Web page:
RIO LINDA, Calif. — New flooding hit Northern California on Thursday as communities dealt with runoff from Wednesday night thunderstorms and braced for still more rain over the weekend.
"The system that is moving in has been called by our climatologist a major storm, affecting California from Arcata all the way down to the Tehachapis," said Jeff Cohen, a spokesman for the Department of Water Resources.
Officials said they were keeping a wary eye on the state's stressed levee system, particularly along the lower San Joaquin River. Repair crews toiled feverishly on levees during a break in the weather Thursday.
Federal authorities also said they were suspending portions of the Endangered Species Act to help expedite the repairs. Officials will "address the fish and wildlife concerns after the threat to human safety has subsided," the U.S. Fish and Wildlife Service said.
Dozens of homes were flooded in the north Sacramento suburb of Rio Linda--the site of frequent flooding--when two rain-swollen creek branches overflowed. At least 18 people were rescued by firefighters, including at least one woman who had no desire to leave her flooded home.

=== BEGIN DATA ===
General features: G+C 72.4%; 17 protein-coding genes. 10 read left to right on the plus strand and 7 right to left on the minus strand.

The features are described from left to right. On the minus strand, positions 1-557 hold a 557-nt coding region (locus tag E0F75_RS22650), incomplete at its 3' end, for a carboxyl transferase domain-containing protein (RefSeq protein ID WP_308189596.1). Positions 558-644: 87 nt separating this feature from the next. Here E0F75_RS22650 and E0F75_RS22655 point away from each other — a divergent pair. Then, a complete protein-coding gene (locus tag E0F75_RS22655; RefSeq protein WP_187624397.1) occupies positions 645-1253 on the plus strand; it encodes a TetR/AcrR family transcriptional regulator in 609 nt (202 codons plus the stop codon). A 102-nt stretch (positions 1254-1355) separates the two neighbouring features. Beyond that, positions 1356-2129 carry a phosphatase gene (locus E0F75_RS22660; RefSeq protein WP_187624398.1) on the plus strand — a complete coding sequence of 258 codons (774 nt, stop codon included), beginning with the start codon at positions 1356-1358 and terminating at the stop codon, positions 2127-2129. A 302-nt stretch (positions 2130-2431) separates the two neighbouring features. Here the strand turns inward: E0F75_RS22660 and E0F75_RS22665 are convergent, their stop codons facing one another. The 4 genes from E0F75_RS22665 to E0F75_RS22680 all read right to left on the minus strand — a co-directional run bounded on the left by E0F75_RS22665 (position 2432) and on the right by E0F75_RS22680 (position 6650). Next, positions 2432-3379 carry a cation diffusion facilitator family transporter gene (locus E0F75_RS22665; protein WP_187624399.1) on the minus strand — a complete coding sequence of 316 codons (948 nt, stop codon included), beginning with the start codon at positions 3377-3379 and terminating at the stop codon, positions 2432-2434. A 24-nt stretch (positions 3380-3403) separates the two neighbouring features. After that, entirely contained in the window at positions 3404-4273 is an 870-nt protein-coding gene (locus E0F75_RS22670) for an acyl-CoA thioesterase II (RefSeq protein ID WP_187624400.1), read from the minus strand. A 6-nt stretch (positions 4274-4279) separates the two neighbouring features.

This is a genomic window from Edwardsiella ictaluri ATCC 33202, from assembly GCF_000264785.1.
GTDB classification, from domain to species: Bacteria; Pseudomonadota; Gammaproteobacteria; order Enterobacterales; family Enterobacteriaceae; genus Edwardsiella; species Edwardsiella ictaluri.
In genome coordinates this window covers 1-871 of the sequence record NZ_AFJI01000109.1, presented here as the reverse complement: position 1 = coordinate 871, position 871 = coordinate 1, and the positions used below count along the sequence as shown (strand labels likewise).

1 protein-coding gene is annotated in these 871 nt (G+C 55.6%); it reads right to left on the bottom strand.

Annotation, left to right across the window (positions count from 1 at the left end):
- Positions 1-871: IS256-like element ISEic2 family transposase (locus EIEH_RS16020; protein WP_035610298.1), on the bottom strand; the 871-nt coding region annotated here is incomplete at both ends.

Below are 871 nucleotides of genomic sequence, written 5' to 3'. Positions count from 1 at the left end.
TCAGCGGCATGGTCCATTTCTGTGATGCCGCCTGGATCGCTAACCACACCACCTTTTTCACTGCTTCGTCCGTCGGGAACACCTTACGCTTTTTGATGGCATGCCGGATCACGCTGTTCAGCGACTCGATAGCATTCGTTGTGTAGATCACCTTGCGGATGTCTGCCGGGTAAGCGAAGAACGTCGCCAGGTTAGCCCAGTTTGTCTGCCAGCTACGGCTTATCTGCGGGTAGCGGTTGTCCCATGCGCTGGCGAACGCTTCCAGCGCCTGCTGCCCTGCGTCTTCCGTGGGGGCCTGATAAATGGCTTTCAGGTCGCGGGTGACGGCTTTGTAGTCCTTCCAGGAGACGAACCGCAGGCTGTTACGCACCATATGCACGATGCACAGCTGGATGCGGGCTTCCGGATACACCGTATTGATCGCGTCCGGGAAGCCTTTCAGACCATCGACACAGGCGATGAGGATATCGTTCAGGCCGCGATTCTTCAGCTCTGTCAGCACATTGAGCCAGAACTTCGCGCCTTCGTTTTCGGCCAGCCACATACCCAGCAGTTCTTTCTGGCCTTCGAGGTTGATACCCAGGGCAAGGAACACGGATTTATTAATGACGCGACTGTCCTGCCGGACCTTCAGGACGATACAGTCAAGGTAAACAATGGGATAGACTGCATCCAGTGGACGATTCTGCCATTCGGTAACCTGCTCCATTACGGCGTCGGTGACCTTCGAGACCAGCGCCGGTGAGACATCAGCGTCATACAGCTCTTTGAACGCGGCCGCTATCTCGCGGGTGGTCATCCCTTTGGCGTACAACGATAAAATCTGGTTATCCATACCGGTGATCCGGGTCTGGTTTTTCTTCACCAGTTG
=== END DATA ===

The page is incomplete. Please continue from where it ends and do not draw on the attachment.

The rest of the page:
Lorraine Larson of Rio Linda was handcuffed by sheriff's deputies and placed in a patrol car after she argued with evacuation officials. She was not charged with wrongdoing and was later released, a sheriff's dispatcher said.
The rescue teams were told to stand down about midday, and the water began receding, fire officials said. But sandbags were being assembled at a local water district.
Significant flooding occurred Thursday in orchards and rice farms near Wheatland, which is in Yuba County, Cohen said.
Another storm was expected to hit late today and peak Saturday afternoon, dumping 4 inches of rain in the Sierra foothills and several feet of new snow above 7,000 feet.